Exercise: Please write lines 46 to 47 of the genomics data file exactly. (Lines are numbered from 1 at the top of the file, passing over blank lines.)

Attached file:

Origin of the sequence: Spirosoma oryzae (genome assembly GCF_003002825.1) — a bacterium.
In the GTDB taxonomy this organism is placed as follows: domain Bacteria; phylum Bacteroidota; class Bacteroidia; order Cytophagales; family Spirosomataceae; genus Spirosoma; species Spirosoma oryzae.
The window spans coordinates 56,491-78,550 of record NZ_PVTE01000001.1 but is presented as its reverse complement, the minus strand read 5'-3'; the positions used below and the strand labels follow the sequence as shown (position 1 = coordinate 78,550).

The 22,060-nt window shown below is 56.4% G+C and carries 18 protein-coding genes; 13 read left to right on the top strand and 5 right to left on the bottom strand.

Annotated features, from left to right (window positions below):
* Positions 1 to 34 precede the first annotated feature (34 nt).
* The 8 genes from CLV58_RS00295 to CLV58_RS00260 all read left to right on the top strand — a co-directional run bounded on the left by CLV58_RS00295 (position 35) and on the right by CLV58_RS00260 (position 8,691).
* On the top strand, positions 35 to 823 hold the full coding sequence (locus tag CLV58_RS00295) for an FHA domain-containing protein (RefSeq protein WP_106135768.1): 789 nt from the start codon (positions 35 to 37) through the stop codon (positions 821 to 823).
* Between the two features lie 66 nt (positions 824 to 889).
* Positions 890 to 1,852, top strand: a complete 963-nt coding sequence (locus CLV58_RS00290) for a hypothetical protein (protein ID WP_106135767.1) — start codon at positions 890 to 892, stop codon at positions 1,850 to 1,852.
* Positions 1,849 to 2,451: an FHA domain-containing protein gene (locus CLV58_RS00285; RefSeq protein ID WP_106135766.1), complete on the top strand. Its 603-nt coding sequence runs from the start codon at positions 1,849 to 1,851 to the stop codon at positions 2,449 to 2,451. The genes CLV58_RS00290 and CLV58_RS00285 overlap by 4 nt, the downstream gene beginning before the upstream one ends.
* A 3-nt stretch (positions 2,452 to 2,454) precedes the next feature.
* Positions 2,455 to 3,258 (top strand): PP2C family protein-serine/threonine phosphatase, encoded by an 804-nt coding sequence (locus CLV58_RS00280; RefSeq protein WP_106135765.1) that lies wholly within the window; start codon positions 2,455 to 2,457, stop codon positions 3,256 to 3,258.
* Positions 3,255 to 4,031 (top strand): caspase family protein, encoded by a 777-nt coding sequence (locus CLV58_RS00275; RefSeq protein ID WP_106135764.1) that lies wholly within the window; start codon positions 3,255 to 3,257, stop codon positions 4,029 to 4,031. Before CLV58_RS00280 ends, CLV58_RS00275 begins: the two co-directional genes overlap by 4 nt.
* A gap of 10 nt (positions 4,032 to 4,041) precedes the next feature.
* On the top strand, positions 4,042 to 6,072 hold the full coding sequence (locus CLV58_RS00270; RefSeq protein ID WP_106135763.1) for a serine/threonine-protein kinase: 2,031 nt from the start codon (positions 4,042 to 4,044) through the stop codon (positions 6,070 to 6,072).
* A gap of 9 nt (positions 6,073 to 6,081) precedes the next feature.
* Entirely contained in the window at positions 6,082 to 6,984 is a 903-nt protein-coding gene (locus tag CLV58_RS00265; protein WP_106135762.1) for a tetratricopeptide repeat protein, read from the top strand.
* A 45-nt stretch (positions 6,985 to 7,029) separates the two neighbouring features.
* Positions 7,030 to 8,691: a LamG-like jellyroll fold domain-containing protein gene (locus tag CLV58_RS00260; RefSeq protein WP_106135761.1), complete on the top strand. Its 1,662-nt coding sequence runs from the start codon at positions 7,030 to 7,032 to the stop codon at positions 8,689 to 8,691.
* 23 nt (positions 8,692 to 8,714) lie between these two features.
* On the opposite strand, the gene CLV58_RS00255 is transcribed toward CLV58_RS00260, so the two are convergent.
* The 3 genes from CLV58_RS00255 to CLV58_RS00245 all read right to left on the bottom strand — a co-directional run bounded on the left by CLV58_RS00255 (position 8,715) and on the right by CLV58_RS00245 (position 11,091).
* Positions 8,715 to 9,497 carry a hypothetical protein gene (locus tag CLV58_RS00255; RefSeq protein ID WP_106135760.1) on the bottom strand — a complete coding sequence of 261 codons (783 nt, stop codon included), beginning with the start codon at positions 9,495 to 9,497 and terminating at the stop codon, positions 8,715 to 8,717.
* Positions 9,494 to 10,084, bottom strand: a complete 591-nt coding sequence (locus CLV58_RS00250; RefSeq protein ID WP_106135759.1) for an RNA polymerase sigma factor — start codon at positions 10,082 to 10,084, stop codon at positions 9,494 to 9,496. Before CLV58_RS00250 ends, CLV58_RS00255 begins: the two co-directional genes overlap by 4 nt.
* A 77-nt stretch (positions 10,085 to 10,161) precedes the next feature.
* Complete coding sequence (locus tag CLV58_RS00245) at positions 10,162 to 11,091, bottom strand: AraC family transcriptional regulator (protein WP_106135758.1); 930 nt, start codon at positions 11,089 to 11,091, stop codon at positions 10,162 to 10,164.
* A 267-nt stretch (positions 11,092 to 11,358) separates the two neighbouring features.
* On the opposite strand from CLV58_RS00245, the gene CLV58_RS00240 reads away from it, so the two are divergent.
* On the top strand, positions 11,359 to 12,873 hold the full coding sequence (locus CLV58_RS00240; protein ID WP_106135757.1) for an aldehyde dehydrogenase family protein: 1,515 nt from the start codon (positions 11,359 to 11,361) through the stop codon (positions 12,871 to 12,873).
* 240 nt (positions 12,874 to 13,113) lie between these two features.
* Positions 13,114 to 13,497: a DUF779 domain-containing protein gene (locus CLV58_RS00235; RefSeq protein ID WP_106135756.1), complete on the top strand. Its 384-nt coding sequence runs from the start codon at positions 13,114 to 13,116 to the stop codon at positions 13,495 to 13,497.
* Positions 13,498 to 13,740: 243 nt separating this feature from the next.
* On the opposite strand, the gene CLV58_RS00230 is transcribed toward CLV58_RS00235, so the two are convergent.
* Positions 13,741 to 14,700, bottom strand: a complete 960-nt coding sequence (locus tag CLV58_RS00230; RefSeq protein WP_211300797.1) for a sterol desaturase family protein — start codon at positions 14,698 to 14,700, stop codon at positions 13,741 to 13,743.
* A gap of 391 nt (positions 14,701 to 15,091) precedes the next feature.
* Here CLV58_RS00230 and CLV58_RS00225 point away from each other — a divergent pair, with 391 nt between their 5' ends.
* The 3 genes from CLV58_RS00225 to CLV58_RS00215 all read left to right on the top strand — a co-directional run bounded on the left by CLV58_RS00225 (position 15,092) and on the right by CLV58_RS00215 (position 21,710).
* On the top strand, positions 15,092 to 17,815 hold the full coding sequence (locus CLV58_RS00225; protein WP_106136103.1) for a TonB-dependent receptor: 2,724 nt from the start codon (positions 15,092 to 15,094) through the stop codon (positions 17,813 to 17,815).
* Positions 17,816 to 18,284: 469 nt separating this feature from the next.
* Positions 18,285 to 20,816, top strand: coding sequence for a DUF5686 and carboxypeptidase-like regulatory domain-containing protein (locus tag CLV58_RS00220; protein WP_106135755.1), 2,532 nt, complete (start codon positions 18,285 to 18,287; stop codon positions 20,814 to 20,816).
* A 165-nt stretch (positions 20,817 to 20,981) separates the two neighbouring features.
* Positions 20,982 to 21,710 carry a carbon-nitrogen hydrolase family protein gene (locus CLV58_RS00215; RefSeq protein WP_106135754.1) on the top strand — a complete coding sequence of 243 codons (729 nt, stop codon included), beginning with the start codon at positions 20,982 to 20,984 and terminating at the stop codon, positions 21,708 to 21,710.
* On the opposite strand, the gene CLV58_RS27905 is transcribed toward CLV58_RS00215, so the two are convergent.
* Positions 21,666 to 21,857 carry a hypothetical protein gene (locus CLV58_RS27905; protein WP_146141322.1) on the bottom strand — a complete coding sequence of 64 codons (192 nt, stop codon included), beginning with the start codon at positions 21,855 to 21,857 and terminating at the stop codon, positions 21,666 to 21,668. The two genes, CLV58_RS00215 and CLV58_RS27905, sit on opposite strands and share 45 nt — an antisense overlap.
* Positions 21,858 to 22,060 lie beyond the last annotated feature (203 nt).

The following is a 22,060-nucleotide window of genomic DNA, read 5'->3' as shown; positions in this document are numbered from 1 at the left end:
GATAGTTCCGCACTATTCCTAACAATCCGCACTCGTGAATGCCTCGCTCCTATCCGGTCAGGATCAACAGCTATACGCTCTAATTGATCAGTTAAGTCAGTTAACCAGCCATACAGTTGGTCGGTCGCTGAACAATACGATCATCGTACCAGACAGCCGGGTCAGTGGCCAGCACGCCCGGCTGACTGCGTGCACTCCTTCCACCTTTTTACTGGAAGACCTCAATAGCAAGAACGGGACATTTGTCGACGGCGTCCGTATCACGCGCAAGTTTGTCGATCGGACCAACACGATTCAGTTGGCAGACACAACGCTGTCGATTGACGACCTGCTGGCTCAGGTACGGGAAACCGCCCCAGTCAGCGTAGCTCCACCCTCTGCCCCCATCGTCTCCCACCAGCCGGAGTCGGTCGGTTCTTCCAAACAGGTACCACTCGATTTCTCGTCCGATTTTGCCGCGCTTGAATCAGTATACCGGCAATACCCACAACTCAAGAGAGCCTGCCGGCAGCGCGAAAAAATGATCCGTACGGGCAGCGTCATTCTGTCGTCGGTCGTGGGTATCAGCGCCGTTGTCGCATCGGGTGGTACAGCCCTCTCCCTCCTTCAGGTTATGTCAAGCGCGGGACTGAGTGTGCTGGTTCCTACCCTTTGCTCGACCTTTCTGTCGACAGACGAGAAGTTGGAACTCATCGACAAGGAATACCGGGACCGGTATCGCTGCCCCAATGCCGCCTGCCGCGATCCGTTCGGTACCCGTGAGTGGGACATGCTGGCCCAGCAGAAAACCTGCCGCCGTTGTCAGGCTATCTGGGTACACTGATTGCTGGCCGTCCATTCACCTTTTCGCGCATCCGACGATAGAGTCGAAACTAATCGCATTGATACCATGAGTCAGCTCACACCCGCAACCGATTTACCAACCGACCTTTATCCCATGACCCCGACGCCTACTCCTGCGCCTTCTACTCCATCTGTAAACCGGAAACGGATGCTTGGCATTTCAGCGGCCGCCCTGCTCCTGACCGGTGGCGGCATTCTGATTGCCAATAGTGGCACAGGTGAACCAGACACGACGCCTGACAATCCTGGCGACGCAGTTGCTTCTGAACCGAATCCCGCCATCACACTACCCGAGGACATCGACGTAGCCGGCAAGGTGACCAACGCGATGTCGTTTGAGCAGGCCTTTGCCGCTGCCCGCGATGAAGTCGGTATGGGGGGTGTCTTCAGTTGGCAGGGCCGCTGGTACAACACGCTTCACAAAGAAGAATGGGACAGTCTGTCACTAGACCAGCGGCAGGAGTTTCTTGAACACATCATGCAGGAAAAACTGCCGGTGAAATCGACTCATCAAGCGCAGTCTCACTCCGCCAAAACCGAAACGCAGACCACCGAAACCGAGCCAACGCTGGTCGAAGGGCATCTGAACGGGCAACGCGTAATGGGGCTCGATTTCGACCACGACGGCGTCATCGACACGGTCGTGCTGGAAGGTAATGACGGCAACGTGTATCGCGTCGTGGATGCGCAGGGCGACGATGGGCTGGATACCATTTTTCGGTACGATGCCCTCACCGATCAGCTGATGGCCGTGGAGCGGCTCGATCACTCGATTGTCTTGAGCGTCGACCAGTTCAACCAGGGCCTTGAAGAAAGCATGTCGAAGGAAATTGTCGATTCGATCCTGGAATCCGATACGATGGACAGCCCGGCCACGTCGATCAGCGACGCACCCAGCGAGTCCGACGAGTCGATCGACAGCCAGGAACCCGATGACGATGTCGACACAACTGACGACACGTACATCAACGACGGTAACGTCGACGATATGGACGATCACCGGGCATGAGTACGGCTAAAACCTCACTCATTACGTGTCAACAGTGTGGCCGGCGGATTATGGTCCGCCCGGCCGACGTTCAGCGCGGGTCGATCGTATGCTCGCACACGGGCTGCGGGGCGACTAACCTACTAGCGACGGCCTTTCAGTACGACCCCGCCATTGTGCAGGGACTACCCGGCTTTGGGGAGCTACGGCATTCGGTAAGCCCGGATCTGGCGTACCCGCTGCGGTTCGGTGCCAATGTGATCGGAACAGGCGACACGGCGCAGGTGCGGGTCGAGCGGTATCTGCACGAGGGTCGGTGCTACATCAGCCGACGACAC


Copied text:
* Positions 21,858 to 22,060 lie beyond the last annotated feature (203 nt).

The following is a 22,060-nucleotide window of genomic DNA, read 5'->3' as shown; positions in this document are numbered from 1 at the left end: